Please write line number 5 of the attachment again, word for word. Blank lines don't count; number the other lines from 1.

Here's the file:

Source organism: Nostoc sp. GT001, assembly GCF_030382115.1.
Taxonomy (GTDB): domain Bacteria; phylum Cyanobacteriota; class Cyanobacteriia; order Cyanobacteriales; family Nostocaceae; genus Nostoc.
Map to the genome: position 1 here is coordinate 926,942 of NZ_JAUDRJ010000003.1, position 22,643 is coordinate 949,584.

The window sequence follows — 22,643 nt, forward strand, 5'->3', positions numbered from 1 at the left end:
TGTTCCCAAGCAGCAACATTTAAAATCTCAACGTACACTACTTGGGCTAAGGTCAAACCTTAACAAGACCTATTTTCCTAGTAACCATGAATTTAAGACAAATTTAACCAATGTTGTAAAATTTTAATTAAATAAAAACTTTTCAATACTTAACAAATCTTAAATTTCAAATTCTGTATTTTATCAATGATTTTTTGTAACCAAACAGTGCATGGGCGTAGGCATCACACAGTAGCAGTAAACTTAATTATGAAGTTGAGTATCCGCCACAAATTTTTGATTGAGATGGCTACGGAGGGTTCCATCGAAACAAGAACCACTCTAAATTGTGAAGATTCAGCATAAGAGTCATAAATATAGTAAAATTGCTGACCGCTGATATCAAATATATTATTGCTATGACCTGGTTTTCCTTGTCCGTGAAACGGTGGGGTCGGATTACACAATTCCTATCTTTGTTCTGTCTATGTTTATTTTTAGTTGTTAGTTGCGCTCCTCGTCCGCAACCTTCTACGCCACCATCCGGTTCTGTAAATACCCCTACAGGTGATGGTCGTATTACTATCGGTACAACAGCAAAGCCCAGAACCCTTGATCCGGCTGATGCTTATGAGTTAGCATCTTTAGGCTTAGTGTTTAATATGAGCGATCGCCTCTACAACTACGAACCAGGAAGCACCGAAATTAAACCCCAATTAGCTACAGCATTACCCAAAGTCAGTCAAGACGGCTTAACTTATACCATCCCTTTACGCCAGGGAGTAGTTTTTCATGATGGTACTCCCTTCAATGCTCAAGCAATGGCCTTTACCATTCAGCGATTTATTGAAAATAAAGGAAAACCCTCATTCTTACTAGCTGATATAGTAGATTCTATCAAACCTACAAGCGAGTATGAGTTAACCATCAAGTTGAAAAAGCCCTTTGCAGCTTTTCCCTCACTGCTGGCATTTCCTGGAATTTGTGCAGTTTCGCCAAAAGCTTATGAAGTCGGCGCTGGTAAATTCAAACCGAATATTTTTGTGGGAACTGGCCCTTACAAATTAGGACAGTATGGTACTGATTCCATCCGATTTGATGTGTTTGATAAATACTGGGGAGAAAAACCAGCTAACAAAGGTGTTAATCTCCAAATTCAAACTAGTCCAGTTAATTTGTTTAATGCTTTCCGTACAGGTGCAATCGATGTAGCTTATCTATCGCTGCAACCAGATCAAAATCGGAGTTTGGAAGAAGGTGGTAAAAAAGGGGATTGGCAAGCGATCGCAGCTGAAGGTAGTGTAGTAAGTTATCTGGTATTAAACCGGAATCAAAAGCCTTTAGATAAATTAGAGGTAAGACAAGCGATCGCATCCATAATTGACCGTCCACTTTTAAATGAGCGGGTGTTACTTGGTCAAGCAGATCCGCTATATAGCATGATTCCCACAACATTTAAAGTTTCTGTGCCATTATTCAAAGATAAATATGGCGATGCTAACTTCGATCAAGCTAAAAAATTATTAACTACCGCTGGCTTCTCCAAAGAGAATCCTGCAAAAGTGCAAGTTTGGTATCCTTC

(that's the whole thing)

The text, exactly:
TGTTCCCAAGCAGCAACATTTAAAATCTCAACGTACACTACTTGGGCTAAGGTCAAACCTTAACAAGACCTATTTTCCTAGTAACCATGAATTTAAGACAAATTTAACCAATGTTGTAAAATTTTAATTAAATAAAAACTTTTCAATACTTAACAAATCTTAAATTTCAAATTCTGTATTTTATCAATGATTTTTTGTAACCAAACAGTGCATGGGCGTAGGCATCACACAGTAGCAGTAAACTTAATTATGAAGTTGAGTATCCGCCACAAATTTTTGATTGAGATGGCTACGGAGGGTTCCATCGAAACAAGAACCACTCTAAATTGTGAAGATTCAGCATAAGAGTCATAAATATAGTAAAATTGCTGACCGCTGATATCAAATATATTATTGCTATGACCTGGTTTTCCTTGTCCGTGAAACGGTGGGGTCGGATTACACAATTCCTATCTTTGTTCTGTCTATGTTTATTTTTAGTTGTTAGTTGCGCTCCTCGTCCGCAACCTTCTACGCCACCATCCGGTTCTGTAAATACCCCTACAGGTGATGGTCGTATTACTATCGGTACAACAGCAAAGCCCAGAACCCTTGATCCGGCTGATGCTTATGAGTTAGCATCTTTAGGCTTAGTGTTTAATATGAGCGATCGCCTCTACAACTACGAACCAGGAAGCACCGAAATTAAACCCCAATTAGCTACAGCATTACCCAAAGTCAGTCAAGACGGCTTAACTTATACCATCCCTTTACGCCAGGGAGTAGTTTTTCATGATGGTACTCCCTTCAATGCTCAAGCAATGGCCTTTACCATTCAGCGATTTATTGAAAATAAAGGAAAACCCTCATTCTTACTAGCTGATATAGTAGATTCTATCAAACCTACAAGCGAGTATGAGTTAACCATCAAGTTGAAAAAGCCCTTTGCAGCTTTTCCCTCACTGCTGGCATTTCCTGGAATTTGTGCAGTTTCGCCAAAAGCTTATGAAGTCGGCGCTGGTAAATTCAAACCGAATATTTTTGTGGGAACTGGCCCTTACAAATTAGGACAGTATGGTACTGATTCCATCCGATTTGATGTGTTTGATAAATACTGGGGAGAAAAACCAGCTAACAAAGGTGTTAATCTCCAAATTCAAACTAGTCCAGTTAATTTGTTTAATGCTTTCCGTACAGGTGCAATCGATGTAGCTTATCTATCGCTGCAACCAGATCAAAATCGGAGTTTGGAAGAAGGTGGTAAAAAAGGGGATTGGCAAGCGATCGCAGCTGAAGGTAGTGTAGTAAGTTATCTGGTATTAAACCGGAATCAAAAGCCTTTAGATAAATTAGAGGTAAGACAAGCGATCGCATCCATAATTGACCGTCCACTTTTAAATGAGCGGGTGTTACTTGGTCAAGCAGATCCGCTATATAGCATGATTCCCACAACATTTAAAGTTTCTGTGCCATTATTCAAAGATAAATATGGCGATGCTAACTTCGATCAAGCTAAAAAATTATTAACTACCGCTGGCTTCTCCAAAGAGAATCCTGCAAAAGTGCAAGTTTGGTATCCTTC